A newly Christian nation?

From the New Dawn in Liberia
In the midst serious controversy over the religious foundation of Liberia, a group of Church leaders here are hearing [gearing] up to launch a campaign to solicit “one million signatures” from the Christian community to petition the House of Representatives to repeal a constitutional clause, which states that Liberia is a secular nation. 
The luncheon, which is slated for Saturday, 18 February, is expected to be held in the Old Providence Baptist Church on Ashmun Street, where the Declaration of Independence was signed in 1847 by 11 men, in conformity with Christian beliefs and principles.
That clause was however, amended along with other provisions of the constitution in Gbarnga, Bong County in 1985 by a special constitutional review committee chaired by the late Dr. Edward Binyan Keselley.
Well, there's a thought. What exactly would constitute a Christian State? Options include:
  • The exclusion of non-Christians from government (e.g. Great Britain before 1828). 
  • A State which sought to apply in public life principles drawn explicitly from the Bible. Of course, the question of which principles is a tricky one and would immediately become the substance of politics in such a State.  For example, would there be Christian banking in parallel and contrast to Islamic banking?
  • Theocratic government, i.e. government by those whose qualification to govern is formal recognition by Christian churches.
  • A State which privileged one particular Church over all others and wove it into the fabric of governance  (e.g. Britain now, however tenuous the threads have become). 
  • Or, less precisely, a State which privileged Christianity in general over all others. For example the old Ottoman empire was, for long periods, largely tolerant of non-Muslim religions but subjected them to various disabilities, not least taxing them more heavily.
Of course, none of these options are compatible with democracy. Democracy has some roots in Christian theology but it's dominant motif has been the rejection of religious rule. Which perhaps puts the question the other way round: is it possible to be a Christian, to aver 'Jesus is Lord', in a democracy?

And Article 9 of the European Convention on Human Rights would certainly not be applicable:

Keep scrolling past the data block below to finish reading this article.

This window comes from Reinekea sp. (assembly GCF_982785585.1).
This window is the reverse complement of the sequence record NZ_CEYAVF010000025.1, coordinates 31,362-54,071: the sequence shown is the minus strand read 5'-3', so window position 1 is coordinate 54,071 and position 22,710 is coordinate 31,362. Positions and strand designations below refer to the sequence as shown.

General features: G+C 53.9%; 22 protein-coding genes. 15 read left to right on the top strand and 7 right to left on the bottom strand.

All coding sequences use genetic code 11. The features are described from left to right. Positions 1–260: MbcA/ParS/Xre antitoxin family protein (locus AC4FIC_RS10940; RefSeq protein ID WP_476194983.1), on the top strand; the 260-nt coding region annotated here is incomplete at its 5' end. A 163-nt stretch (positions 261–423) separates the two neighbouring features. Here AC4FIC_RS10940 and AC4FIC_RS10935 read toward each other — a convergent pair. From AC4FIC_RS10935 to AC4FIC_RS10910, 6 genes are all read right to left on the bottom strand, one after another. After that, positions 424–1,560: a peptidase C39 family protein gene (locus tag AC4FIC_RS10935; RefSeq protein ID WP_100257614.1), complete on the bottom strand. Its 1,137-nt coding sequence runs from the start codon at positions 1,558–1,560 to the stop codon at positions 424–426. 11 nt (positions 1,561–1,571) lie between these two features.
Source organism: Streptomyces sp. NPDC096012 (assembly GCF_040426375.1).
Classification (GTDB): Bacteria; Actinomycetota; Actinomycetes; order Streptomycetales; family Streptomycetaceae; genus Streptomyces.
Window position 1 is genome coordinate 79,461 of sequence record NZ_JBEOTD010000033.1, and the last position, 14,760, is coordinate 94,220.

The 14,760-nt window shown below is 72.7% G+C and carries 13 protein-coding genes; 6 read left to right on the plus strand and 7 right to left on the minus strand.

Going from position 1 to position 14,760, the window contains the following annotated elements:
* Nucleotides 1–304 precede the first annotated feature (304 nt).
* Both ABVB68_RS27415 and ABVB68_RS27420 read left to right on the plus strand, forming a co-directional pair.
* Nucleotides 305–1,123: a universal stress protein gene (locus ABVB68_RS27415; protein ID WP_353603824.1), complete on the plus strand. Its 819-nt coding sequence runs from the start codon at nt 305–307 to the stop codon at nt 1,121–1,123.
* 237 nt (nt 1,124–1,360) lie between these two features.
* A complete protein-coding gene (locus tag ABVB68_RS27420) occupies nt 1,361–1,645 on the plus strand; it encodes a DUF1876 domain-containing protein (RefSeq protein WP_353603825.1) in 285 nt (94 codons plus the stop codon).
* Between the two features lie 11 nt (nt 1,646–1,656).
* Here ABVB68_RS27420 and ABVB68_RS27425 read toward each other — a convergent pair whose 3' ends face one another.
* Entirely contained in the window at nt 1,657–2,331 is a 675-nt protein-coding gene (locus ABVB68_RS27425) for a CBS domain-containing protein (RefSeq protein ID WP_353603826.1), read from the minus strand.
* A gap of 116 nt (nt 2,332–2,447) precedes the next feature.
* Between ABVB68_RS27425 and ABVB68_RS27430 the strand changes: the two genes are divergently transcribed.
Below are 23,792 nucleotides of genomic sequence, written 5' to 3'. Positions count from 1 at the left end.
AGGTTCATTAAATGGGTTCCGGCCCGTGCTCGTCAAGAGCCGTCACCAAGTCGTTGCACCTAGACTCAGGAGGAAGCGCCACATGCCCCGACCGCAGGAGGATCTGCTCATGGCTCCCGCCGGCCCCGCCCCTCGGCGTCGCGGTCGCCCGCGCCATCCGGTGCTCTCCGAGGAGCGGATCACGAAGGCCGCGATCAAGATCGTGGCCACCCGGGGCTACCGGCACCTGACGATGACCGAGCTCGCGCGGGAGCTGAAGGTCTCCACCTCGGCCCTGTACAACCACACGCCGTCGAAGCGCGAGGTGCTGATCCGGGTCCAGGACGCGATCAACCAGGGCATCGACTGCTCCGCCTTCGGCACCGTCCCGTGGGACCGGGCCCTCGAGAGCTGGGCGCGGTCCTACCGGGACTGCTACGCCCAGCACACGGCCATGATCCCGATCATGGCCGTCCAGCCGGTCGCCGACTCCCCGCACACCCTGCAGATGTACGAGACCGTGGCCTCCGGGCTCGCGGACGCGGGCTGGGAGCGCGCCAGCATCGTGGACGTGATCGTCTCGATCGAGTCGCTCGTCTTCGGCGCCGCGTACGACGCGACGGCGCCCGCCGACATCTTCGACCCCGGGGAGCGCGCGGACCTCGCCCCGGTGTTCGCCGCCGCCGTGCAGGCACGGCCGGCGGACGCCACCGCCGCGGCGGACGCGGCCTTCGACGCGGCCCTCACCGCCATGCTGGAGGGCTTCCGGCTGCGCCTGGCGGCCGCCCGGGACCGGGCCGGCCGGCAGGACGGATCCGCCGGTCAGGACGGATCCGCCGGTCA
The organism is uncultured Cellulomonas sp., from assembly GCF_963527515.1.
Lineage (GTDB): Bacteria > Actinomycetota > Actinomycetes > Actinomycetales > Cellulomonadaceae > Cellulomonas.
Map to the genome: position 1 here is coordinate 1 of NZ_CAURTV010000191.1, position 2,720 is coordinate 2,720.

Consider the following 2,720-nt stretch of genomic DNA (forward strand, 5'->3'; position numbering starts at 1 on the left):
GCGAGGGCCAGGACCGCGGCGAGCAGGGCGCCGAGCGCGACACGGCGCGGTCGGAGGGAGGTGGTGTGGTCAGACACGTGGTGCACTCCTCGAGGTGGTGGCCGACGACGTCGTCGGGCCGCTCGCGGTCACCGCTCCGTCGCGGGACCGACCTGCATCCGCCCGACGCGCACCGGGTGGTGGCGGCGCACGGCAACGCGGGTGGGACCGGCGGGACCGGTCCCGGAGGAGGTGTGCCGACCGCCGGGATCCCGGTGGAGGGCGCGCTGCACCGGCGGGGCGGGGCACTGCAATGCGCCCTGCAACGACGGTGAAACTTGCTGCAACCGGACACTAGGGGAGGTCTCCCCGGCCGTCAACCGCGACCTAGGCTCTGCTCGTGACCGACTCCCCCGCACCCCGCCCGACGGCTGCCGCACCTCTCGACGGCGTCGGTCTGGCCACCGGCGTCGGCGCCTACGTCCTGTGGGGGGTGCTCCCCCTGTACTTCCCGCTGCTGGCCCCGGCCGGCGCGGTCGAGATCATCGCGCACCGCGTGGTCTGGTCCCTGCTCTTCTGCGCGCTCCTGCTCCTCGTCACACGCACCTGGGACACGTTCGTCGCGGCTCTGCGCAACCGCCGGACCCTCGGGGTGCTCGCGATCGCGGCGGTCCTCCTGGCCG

1. Everyone has the right to freedom of thought, conscience and religion; this right includes freedom to change his religion or belief and freedom, either alone or in community with others and in public or private, to manifest his religion or belief, in worship, teaching, practice and observance.
2. Freedom to manifest one's religion or beliefs shall be subject only to such limitation as are prescribed by law and are necessary in a democratic society in the interests of public safety, for the protection of public order, health or morals, or for the protection of the rights and freedoms of others.
Guarding Christians in Iraq
Fair enough, from the complacent comfort of a white man in the UK, I can treat these issues a bit flippantly. But I know that these are key issues: one of the deep things dividing the Anglican Communion at the moment is divergent attitudes to the place of the Church in / against / over the State.

I think democracy and human rights are important. Whilst force is never absent from a State I believe it's a good thing to reduce violence to a minimum - and, on the whole, democracy and human rights together tend in that direction. 

Religious countries are liable to persecute members of minority religions because the simple presence of such people represents an existential threat to the State. That too is the basis of the violence of North Korea's atheism.

The New Dawn has also published a long article arguing against the proposals and the principles beneath them. Its introduction says,
The proponents of this idea say that the campaign to legalize gay marriage in the country has reinforced their resolve to launch the campaign. Others say this is not a Moslem country, but the Moslems are acting “frisky.”
This is a new development, and it seems to be gaining traction, as many professed Christians and anti-Moslem figures join the crusade.
Liberia has seen too much recent bloodshed and this proposal can only inflame tensions and cause minority groups anxiety and fear. 

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